“It’s really not a common thing for a first-generation immigrant to venture out into the arts,” said Iranian-American Gity Razaz, whose composition “The Metamorphosis of Narcissus” will be performed at a concert sponsored by the American Composers Orchestra tomorrow night, April 1, at Carnegie Hall’s Zankel Hall.
The concert, inspired by Middle Eastern and Indian influences, features composers ranging in age from 23 to 45, all of them either first-generation or second-generation American.
The ACO distinguishes itself from other orchestras through its commitment to the creation and performance of music by American composers. Tomorrow’s concert is part of the ACO’s “Orchestra Underground” series – so named because of its “subversive” nature and its presentation at the subterranean Zankel Hall – which celebrates diverse influences, from instrument choice to interdisciplinary collaborations, on contemporary composers. Some of the works to be performed were commissioned by the ACO.
Razaz immigrated to the U.S. with her family as a teenager more than a decade ago, but her interest in music started when she was growing up in Iran. She recalls being mesmerized when she was 7 years old after hearing someone play the piano. Since then, Razaz has been performing and creating her own music.
Voices of NY spoke with Razaz and other composers about their work some days before the concert.
Her piece for the ACO showcase was inspired by the painting of the same name by Salvador Dalí. In the piece, Razaz riffs on surrealist techniques of using the outline of one image to create something entirely different and reflects on each stage of Narcissus’s metamorphosis. She explains that her piece doesn’t expressly showcase the traditional melodies found in Persian music but touches on her heritage through its dramatic and emotional qualities for which Persian music is known.
“The influence of my culture and traditional Persian music is more subconscious than literal in my compositions,” Razaz explained. Much like how Persian music is almost always used to accompany poetry and writing, Razaz imagines her music accompanying the story of Narcissus.
For Saad Haddad, the influence of his music appears more apparent. In “Manarah” (“beacon” in Arabic), which will be premiering at Carnegie Hall tomorrow, Haddad is not shy about embracing the musical traditions of Arab musicians. His music combines his American and Arab heritages with acoustic and electroacoustic mediums.
Haddad, who is the youngest composer in the showcase, vividly traced the spark that led to his interest in music which came after doing a class assignment about Mozart when he was 7. He started to learn how to play instruments like the piano and clarinet, but he knew early on that he wanted to compose his own pieces.
“Mozart wrote his first piece when he was 5 and I remembering thinking ‘well I’m already two years behind,’” said Haddad with a chuckle.
Haddad recalls that it was initially difficult for him to explain his interest in music to his family. But after he started listening to traditional Middle Eastern music from the 1920s to 1960s, including the work of famed Egyptian singer Oum Kalthoum, he found a way for music to connect him with his family, whose roots can be traced back to Beirut and Amman.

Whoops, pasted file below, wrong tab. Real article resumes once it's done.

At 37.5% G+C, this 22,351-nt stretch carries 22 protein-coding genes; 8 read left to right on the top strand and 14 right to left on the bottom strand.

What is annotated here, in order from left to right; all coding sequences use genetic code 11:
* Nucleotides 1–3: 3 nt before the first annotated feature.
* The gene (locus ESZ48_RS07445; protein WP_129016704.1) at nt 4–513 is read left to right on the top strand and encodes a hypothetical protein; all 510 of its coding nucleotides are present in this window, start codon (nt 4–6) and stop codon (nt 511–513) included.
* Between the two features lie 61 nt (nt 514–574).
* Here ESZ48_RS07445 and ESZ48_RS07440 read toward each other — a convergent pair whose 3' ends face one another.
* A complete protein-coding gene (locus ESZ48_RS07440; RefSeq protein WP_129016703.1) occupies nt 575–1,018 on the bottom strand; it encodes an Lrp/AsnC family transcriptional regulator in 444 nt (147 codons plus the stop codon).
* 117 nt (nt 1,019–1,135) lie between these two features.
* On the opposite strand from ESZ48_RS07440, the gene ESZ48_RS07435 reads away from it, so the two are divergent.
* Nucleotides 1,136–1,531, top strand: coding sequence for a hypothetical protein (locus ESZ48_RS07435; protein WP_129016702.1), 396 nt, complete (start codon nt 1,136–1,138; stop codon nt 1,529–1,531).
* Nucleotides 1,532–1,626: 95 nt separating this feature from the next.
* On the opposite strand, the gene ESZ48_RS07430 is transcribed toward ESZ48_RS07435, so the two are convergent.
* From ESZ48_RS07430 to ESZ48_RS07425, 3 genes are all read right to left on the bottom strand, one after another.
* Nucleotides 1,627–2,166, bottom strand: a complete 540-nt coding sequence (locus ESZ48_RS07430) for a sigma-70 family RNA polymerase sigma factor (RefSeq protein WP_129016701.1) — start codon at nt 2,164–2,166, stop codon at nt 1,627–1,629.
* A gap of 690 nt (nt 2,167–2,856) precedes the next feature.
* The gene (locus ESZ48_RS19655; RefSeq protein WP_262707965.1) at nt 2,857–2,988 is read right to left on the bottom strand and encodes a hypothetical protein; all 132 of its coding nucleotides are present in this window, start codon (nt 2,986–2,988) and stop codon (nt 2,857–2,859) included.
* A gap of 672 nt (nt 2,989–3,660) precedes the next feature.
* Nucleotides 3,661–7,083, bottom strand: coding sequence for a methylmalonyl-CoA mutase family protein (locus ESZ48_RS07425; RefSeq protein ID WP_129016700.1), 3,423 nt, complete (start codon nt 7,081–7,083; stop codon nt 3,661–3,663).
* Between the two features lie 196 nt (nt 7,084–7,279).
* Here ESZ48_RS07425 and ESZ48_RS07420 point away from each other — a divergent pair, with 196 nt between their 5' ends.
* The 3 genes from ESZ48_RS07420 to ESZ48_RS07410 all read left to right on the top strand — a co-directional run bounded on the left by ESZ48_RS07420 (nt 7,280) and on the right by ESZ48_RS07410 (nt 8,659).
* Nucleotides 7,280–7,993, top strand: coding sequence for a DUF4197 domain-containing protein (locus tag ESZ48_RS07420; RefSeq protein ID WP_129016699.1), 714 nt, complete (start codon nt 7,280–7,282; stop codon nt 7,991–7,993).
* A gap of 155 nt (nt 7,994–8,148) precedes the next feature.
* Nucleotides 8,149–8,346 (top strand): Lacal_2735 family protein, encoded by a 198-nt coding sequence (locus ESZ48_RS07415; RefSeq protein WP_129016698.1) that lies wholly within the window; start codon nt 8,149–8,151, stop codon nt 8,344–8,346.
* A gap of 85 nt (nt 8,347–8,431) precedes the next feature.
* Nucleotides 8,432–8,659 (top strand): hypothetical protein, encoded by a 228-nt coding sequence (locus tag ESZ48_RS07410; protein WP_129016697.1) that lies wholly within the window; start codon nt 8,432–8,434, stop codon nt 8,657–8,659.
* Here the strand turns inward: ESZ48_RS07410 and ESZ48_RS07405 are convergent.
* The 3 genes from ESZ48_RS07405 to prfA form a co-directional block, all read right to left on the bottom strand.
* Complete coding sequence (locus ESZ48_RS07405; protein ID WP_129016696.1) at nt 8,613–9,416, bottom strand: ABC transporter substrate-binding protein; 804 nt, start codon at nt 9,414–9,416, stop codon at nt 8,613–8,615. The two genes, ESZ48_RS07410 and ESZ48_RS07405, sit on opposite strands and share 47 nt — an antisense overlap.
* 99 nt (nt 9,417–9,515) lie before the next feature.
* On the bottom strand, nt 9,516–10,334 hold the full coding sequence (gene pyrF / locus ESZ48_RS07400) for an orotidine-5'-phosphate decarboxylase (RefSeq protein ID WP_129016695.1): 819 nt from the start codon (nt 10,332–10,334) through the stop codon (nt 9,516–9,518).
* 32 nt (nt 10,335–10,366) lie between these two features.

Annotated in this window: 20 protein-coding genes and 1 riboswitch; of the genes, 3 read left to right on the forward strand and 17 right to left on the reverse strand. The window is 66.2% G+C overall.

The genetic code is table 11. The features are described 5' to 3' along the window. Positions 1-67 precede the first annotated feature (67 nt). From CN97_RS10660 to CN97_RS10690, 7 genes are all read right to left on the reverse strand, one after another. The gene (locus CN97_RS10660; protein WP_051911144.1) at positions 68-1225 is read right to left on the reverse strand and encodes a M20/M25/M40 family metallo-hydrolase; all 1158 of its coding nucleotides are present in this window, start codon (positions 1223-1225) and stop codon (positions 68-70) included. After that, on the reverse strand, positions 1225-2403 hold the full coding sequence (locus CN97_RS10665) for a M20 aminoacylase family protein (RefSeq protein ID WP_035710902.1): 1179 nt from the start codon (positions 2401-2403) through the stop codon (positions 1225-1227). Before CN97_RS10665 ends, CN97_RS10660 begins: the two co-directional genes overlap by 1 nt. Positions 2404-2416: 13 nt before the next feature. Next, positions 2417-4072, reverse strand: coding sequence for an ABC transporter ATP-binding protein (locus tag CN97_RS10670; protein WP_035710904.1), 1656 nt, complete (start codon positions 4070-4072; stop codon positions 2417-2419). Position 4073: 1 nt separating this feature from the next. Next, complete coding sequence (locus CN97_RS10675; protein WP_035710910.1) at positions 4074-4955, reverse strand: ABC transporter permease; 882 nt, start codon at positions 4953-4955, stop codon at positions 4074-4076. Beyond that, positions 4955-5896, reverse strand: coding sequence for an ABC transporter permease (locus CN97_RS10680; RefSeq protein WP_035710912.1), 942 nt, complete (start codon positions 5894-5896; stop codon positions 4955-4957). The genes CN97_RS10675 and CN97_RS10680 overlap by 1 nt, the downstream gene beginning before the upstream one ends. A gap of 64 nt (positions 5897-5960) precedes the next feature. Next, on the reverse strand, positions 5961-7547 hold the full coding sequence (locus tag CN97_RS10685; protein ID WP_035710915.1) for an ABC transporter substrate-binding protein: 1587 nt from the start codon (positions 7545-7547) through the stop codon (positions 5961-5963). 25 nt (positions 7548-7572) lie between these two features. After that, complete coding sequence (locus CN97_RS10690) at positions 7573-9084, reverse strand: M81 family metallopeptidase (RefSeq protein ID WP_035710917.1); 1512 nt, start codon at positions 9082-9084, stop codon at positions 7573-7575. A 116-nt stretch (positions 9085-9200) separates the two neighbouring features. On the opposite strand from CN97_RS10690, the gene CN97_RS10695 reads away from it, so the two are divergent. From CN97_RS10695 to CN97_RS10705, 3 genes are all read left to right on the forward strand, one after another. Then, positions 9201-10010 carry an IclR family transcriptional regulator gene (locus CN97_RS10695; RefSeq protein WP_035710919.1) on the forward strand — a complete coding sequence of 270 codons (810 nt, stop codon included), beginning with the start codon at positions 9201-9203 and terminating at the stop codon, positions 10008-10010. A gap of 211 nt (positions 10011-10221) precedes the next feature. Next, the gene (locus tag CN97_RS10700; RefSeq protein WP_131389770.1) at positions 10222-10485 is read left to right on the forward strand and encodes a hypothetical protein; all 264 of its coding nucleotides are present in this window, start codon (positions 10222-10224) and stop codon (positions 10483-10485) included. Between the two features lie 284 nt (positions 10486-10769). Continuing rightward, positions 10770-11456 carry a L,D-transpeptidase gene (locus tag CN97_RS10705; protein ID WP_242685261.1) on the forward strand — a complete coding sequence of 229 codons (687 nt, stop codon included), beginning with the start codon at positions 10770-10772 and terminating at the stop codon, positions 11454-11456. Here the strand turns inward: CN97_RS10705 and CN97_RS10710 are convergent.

His piece for the ACO concert is centered around two trumpets in the orchestra that call back and forth to each other. Haddad then processes the trumpets’ music live through the computer to evoke the sounds of Middle Eastern scales.
Similarly to Haddad, Indian-American Reena Esmail melds the musical traditions of her roots with digital innovations of the West in her piece titled “Avartan,” which will also be premiering. She works with Hindustani musical idioms and its distinct rhythmic cycles called avartans. Additionally, her piece is accompanied by a film by Neeraj Jain about the cultural contexts of perception. Much like Razaz’s piece, it also holds deeper connotations.
“It is about first impressions. Who is the person in each successive portrait? What might their story be? And how much of that first impression is actually true?” Esmail said.
Mehmet Ali Sanlikol, a Grammy-nominated composer, also explores the use of rhythmic cycles in his own Turkish heritage. He draws his inspiration for “Harabat – The Intoxicated,” another world premiere, from Ottoman musical traditions. The multilingual piece will also feature a poem by the late Sufi dervish, Edib Harabi. The continually repeated musical rhythms are meant to reflect the way Sufi dervishes repeat rhythmic phrases during their worship.
Baritone Steven LaBrie will performing Matthias Pintscher’s songs from Solomon’s Garden. Pintscher is a conductor who hails from North Rhine-Westpahlia, Germany, whose composition is notable for the way the Hebrew language shapes the rhythmic and gestural patterns.
Tickets for the ACO’s “Orchestra Underground: Eastern Wind” can be purchased at carnegiehall.org or at the Carnegie Hall Box Office on 154 West 57th St.